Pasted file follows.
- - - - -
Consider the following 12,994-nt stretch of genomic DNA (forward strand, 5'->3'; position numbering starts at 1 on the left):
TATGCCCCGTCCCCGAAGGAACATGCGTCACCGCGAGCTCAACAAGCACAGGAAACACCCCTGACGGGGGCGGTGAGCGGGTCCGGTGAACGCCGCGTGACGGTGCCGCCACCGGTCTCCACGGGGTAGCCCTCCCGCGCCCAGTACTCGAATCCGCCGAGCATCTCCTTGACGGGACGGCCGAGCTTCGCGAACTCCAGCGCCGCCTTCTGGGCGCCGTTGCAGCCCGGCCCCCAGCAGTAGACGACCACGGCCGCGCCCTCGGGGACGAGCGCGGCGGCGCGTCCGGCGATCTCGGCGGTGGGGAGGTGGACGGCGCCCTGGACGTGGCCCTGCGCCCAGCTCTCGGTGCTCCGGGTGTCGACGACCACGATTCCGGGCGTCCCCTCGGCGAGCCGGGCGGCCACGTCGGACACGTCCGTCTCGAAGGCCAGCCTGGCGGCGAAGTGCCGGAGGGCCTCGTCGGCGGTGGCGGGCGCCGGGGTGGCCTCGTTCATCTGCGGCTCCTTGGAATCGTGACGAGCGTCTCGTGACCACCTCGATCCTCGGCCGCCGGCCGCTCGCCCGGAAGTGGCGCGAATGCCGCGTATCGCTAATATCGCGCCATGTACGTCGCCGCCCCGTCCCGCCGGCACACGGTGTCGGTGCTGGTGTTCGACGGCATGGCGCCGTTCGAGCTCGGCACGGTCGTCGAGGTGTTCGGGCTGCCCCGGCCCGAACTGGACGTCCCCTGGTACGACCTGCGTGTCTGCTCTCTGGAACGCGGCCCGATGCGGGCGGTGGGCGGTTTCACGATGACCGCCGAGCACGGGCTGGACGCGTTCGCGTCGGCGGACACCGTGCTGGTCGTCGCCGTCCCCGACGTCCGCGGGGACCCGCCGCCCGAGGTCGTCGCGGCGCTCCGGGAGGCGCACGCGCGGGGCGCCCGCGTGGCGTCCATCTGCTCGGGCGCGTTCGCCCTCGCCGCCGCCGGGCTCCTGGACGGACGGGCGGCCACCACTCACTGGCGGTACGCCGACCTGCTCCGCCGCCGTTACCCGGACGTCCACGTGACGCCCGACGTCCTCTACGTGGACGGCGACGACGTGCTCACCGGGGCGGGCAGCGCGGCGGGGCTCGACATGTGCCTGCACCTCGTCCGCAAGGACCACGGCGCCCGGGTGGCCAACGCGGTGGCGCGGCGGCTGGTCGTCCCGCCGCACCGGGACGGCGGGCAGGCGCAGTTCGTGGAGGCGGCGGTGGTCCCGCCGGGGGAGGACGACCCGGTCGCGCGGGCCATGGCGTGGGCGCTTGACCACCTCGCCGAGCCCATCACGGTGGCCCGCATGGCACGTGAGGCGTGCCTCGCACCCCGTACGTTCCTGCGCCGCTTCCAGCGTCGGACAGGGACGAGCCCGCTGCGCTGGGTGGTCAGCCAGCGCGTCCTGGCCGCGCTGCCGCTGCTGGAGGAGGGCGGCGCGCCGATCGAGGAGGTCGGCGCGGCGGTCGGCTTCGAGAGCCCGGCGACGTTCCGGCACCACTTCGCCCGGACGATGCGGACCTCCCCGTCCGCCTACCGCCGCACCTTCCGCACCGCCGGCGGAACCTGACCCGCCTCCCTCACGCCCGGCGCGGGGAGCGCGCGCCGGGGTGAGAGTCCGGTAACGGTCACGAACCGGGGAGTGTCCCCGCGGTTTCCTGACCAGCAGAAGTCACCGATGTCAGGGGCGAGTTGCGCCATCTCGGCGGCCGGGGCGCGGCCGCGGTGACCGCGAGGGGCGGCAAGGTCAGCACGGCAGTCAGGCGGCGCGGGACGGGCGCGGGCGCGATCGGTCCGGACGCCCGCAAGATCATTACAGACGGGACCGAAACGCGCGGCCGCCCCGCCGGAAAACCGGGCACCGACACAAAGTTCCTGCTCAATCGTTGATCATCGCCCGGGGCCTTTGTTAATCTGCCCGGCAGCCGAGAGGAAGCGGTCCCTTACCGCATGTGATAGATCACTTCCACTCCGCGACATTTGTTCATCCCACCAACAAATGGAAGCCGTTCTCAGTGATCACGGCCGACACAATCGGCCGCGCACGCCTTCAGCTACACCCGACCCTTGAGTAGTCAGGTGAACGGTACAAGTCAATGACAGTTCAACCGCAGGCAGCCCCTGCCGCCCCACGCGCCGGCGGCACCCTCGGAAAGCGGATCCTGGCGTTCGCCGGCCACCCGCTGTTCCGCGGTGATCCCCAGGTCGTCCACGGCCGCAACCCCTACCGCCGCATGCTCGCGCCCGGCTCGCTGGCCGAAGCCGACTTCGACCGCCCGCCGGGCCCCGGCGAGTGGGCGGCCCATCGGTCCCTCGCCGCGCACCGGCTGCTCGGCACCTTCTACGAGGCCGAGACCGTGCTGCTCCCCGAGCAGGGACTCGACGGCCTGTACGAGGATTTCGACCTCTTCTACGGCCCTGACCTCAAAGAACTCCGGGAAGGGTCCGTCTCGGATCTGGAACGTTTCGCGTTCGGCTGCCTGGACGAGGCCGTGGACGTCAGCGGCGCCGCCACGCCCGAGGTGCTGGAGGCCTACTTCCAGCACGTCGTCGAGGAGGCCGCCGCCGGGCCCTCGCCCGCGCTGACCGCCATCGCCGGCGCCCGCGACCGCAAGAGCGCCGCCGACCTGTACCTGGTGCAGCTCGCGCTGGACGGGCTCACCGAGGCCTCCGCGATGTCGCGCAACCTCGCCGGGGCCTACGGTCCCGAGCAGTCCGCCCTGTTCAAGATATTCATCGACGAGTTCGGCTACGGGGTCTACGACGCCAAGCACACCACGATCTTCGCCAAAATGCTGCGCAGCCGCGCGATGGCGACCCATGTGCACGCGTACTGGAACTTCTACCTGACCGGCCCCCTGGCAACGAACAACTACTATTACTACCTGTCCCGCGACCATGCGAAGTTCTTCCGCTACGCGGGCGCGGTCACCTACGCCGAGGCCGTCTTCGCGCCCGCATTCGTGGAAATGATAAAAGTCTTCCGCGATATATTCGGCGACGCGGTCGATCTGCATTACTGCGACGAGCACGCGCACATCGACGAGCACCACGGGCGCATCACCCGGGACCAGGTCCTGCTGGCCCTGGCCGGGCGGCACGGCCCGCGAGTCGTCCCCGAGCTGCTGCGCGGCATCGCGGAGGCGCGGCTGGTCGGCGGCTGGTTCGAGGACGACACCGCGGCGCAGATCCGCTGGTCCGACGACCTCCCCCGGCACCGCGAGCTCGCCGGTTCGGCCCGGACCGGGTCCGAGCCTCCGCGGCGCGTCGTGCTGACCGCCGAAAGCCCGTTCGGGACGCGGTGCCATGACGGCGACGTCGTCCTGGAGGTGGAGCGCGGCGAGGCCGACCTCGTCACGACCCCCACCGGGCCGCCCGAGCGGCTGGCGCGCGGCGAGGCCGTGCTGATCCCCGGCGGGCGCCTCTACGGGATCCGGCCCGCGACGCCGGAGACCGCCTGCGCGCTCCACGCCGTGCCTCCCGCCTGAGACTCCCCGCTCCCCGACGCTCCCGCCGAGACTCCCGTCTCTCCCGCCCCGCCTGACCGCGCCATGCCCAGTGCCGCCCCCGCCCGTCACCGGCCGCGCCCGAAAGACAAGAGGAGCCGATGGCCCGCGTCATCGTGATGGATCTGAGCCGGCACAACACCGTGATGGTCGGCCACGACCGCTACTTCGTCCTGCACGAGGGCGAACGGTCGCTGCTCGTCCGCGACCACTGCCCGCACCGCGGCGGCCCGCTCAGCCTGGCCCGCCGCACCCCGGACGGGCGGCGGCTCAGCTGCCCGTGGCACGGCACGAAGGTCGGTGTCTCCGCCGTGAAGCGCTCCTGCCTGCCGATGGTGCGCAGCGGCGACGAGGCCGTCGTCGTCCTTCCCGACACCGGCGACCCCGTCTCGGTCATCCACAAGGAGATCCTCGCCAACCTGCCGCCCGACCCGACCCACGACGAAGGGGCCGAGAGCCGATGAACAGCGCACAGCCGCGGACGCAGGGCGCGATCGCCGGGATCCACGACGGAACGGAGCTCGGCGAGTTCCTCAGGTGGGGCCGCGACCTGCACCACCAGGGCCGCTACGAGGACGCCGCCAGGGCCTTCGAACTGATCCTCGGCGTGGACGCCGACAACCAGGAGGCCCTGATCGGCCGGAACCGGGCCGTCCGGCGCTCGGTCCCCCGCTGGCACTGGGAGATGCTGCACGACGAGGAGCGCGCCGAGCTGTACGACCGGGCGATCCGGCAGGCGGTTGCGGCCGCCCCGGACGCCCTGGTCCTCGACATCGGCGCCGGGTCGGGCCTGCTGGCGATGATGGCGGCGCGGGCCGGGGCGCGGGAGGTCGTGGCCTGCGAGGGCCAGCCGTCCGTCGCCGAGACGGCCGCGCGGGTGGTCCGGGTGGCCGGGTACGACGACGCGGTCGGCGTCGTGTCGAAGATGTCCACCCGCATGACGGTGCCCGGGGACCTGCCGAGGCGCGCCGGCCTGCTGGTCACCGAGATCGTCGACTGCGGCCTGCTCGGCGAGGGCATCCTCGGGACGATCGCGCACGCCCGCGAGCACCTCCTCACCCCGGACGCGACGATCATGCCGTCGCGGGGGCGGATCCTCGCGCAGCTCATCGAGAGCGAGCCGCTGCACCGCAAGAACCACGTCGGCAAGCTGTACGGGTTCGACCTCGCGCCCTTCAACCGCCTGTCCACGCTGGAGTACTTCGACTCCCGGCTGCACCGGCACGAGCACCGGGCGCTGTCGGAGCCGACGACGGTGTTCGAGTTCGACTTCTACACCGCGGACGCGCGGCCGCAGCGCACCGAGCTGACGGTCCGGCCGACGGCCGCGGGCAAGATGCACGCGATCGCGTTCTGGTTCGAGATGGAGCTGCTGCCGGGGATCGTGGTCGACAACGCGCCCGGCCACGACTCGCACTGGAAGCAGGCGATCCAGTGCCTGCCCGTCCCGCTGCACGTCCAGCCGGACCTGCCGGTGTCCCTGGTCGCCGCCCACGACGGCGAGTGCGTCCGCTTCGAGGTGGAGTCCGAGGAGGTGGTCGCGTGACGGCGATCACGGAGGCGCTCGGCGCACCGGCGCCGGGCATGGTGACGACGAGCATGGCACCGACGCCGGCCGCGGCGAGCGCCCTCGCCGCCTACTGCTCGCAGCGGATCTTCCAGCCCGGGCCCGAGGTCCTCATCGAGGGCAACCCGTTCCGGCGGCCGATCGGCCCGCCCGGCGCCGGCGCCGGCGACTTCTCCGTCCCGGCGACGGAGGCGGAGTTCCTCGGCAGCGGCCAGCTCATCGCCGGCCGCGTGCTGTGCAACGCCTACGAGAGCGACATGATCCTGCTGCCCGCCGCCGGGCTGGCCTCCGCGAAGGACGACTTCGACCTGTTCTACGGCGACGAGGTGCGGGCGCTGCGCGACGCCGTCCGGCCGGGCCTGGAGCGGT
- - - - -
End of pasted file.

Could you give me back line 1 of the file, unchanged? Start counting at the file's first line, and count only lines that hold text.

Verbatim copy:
Consider the following 12,994-nt stretch of genomic DNA (forward strand, 5'->3'; position numbering starts at 1 on the left):